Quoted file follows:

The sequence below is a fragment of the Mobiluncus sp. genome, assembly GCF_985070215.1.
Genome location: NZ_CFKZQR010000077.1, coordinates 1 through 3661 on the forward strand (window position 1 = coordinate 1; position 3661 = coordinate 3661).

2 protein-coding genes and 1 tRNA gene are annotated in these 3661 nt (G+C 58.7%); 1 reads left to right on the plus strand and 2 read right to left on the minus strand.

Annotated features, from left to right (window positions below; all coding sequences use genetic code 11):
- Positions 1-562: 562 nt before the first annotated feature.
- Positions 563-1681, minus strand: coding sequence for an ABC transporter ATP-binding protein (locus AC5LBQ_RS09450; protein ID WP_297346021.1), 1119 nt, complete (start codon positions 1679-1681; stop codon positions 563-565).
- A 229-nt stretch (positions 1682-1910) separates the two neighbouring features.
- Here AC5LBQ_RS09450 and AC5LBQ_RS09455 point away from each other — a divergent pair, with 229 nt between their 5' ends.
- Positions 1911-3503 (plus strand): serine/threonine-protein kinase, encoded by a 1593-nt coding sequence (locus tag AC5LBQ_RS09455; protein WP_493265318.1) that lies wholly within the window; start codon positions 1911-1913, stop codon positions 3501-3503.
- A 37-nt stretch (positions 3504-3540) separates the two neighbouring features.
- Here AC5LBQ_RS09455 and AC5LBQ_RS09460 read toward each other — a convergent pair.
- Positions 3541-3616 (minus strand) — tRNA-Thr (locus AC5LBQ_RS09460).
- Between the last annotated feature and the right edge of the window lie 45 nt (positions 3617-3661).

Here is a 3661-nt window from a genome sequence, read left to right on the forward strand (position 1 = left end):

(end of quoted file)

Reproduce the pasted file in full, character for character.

The sequence below is a fragment of the Mobiluncus sp. genome, assembly GCF_985070215.1.
Genome location: NZ_CFKZQR010000077.1, coordinates 1 through 3661 on the forward strand (window position 1 = coordinate 1; position 3661 = coordinate 3661).

2 protein-coding genes and 1 tRNA gene are annotated in these 3661 nt (G+C 58.7%); 1 reads left to right on the plus strand and 2 read right to left on the minus strand.

Annotated features, from left to right (window positions below; all coding sequences use genetic code 11):
- Positions 1-562: 562 nt before the first annotated feature.
- Positions 563-1681, minus strand: coding sequence for an ABC transporter ATP-binding protein (locus AC5LBQ_RS09450; protein ID WP_297346021.1), 1119 nt, complete (start codon positions 1679-1681; stop codon positions 563-565).
- A 229-nt stretch (positions 1682-1910) separates the two neighbouring features.
- Here AC5LBQ_RS09450 and AC5LBQ_RS09455 point away from each other — a divergent pair, with 229 nt between their 5' ends.
- Positions 1911-3503 (plus strand): serine/threonine-protein kinase, encoded by a 1593-nt coding sequence (locus tag AC5LBQ_RS09455; protein WP_493265318.1) that lies wholly within the window; start codon positions 1911-1913, stop codon positions 3501-3503.
- A 37-nt stretch (positions 3504-3540) separates the two neighbouring features.
- Here AC5LBQ_RS09455 and AC5LBQ_RS09460 read toward each other — a convergent pair.
- Positions 3541-3616 (minus strand) — tRNA-Thr (locus AC5LBQ_RS09460).
- Between the last annotated feature and the right edge of the window lie 45 nt (positions 3617-3661).

Here is a 3661-nt window from a genome sequence, read left to right on the forward strand (position 1 = left end):